Astragalus is an adaptogen, meaning it helps the body adapt to stress, and minimises any negative effects of stress. It also enhances immunity and prevents infections, and helps the body to recover from debility and fatigue. As well as being beneficial in cases of adrenal fatigue, this herb is indicated for chronic infections, post viral syndrome, chronic fatigue syndrome and fibromyalgia.
Bacopa (Bacopa monnieri, aka Brahmi)
Bacopa enhances cognitive function, improving memory and concentration. It is especially good for medium and long term memory. It also reduces anxiety, and supports thyroid function and healthy sleep.
Korean ginseng (Panax ginseng)
Korean ginseng is an adrenal tonic which has long been used to alleviate physical fatigue and stress. It increases energy, improves mood, boosts immunity and helps the body adapt to stress.
Licorice (Glycyrrhiza glabra)
Licorice is an adaptogenic and adrenal restorative herb. It helps to regulate blood sugar and blood pressure and is also antiinflammatory. Licorice increases the amount of circulating cortisol by suppressing the conversion of active cortisol to inactive cortisol. It is excellent in cases of adrenal exhaustion when cortisol is low, however is not suitable in the alarm phase.
Rhodiola (Rhodiola rosea)
Rhodiola improves physical performance and fitness, helps the body adapt to stress and reduces physical and mental fatigue.
Siberian Ginseng (Eleutherococcus senticosus, aka Eleuthero)
Siberian ginseng helps to improve physical and mental performance. It modulates the immune system and helps the body adapt to stress.
Withania (Withania somnifera, aka Ashwaganda)
Withania is adaptogenic and antiinflammatory. It supports the nervous system and enhances mood and energy levels. It is a wonderful herb for convalescence and also has anticancer properties.
Herbal medicines are best prescribed by a qualified naturopath or herbalist, especially if you have diagnosed health conditions or are taking pharmaceutical medications. It is important to take the right herbs for your specific case, in the right form (ideally a liquid extract or tincture), at the right dose. Do not take licorice if you have high blood pressure, or during pregnancy.
Vitamin B complex: all B vitamins are essential for adrenal function and energy production.
Vitamin C: essential for adrenal function and immunity.
Magnesium: an important cofactor in energy production and blood glucose regulation; also essential for healthy mood. Avoid magnesium oxide (usually the cheap supplements) and go for magnesium diglycinate, bisglycinate or citrate to ensure maximum absorption and efficacy.
L-tyrosine: increases the body’s natural supply of adrenaline and thyroid hormones, aids in adrenal gland function, is a precursor for dopamine, noradrenaline and adrenaline, improves mood.
Coenzyme Q10: carries oxygen to all cells and is essential for energy production.
Nutrient supplements are best prescribed by a qualified naturopath or nutritionist to ensure you are taking the correct form at the right dose, and to avoid any negative drug-herb-nutrient interactions. Do not take L-tyrosine if you are taking MAO inhibitor drugs.
Rest: It’s important not to push yourself too much when you have adrenal fatigue, as this can make your symptoms worse, prolong recovery and even lead to chronic fatigue syndrome. Rest when you need to, and don’t feel guilty about it.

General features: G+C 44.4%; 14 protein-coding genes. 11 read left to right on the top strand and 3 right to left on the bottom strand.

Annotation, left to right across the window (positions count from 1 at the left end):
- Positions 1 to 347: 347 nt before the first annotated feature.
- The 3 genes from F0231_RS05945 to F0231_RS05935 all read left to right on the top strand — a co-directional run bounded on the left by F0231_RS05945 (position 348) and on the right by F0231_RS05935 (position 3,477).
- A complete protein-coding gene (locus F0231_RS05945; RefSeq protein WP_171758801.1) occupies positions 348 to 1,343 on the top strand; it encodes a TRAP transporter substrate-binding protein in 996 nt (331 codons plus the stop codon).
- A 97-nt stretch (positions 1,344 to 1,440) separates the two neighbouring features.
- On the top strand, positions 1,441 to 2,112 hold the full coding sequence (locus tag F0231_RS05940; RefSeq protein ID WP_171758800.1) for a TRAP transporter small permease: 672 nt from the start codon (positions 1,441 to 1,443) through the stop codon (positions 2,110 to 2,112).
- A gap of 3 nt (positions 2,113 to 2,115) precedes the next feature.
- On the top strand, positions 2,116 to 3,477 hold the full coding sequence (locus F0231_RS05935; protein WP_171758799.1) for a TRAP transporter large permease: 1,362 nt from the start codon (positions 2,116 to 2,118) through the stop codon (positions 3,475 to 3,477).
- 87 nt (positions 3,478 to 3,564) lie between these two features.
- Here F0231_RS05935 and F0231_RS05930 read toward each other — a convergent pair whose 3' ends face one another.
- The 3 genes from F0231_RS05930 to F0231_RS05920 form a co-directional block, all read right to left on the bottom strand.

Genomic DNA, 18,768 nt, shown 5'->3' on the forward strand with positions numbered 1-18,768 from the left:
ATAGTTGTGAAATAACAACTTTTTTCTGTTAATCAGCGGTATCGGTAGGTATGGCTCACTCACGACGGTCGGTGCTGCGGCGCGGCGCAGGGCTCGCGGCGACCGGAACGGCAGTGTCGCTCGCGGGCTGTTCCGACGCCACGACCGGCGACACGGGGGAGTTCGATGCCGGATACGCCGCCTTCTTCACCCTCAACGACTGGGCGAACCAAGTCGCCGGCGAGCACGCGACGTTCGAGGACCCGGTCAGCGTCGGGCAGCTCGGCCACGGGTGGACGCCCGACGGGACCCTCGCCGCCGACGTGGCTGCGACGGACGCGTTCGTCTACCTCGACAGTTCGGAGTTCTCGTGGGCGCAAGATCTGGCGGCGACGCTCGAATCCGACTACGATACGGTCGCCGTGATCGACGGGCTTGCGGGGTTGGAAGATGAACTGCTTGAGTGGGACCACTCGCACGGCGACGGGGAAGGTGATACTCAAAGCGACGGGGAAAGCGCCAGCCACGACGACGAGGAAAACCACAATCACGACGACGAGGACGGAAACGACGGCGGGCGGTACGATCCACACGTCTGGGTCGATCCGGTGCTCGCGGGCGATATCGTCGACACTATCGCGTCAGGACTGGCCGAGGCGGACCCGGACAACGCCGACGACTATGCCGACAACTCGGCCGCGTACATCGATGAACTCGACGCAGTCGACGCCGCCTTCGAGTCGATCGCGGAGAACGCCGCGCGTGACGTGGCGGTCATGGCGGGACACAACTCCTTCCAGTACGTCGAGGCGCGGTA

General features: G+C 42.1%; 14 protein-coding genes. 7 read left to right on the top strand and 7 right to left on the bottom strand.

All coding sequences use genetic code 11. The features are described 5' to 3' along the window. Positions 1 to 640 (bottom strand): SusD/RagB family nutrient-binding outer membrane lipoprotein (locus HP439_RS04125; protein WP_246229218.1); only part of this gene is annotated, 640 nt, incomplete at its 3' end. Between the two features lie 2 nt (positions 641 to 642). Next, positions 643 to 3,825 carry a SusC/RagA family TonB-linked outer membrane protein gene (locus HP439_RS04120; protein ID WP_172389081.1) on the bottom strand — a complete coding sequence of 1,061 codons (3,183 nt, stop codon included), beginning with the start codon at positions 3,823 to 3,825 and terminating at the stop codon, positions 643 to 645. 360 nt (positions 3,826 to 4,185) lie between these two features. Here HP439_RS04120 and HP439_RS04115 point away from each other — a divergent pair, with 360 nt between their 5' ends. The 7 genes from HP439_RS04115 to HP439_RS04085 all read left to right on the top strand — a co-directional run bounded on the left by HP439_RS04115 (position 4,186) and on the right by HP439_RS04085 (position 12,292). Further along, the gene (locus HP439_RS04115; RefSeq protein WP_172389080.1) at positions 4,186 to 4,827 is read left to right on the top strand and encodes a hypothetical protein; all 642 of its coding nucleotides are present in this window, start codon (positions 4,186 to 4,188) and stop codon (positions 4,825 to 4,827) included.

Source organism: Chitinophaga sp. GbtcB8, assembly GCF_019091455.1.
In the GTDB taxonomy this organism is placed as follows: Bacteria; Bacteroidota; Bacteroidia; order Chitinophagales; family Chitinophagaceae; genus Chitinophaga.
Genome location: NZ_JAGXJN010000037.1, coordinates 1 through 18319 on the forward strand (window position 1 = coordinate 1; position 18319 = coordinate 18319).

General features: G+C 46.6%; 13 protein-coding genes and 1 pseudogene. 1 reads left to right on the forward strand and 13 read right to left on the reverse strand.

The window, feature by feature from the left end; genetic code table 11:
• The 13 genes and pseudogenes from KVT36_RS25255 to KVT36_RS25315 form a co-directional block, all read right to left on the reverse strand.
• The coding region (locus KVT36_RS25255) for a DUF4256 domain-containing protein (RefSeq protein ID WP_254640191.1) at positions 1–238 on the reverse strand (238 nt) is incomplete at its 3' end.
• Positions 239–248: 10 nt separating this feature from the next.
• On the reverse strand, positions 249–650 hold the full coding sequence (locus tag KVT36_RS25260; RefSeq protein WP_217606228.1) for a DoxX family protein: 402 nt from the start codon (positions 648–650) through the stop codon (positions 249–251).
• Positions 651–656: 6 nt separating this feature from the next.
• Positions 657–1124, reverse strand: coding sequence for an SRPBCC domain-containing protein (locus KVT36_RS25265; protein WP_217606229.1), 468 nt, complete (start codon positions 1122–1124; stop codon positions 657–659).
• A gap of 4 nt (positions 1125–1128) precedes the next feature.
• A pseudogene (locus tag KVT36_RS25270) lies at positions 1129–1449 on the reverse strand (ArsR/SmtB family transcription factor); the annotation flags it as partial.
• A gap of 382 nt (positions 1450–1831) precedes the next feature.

Sleep routine: If you’re having trouble getting to sleep or staying asleep, try putting your phone in another room when you go to bed (mobile phones inhibit deep sleep), writing in a journal before lights out (a great technique if you have a busy mind), applying lavender oil to the temples and playing meditation music in the bedroom. It’s important to have a dark room at night, but it’s equally important to allow natural daylight to enter your room in the morning, as the sun’s gradual rising coincides with a gradual rise in cortisol to wake you up. If you wake up in a dark room to an alarm, it’s a shock to the system and you will most likely feel tired upon waking. Herbal medicines such as valerian, hops and passionflower can alleviate insomnia and rebalance sleep cycles.
Reduce stress in your life: Reconsider your social circles (avoid anyone who drains your energy), cut back your hours at work if needed, stop playing sport if it’s wiping you out, and reduce your screen time. Consider investing in a weekly massage or yoga class, and commit to spending more time in nature, meditating, colouring, playing music, reading, journalling, spending time with good people, or doing anything else that reduces your stress.
Acupuncture: Reduces stress and restores energy (“chi”) flow through adrenals and nervous system.
Aromatherapy, reiki, crystal bed healing, flower essences, floatation therapy or counselling are other modalities you may want to consider, as resonates with you.
Exercise: Regular, moderate exercise is very beneficial during the alarm stage to bring stress hormones back under control and reduce stress, depression and anxiety. If you are in the exhaustion stage where exercise makes you feel totally wiped out, you are doing too much. This is not a normal exercise scenario where pushing will help you progress. Too much exercise can send your health backwards, so it’s important to STOP, and then seek help from an exercise physiologist who can guide you through graded exercise therapy.
If you smoke, drink a lot of alcohol or take recreational drugs, cut back and work towards quitting.
If you are struggling with fatigue, it’s best to book in to see a qualified naturopath who can assess your case and provide a tailored prescription for your recovery. Many GPs do not recognise or acknowledge adrenal fatigue and there are limited options for pharmaceutical treatment. To ensure full recovery and prevent falling into this cycle in the future, it’s important for you to consider areas of your life that may have contributed to your current state of health, and learn new ways to look after yourself in a balanced way, for optimal health and vitality.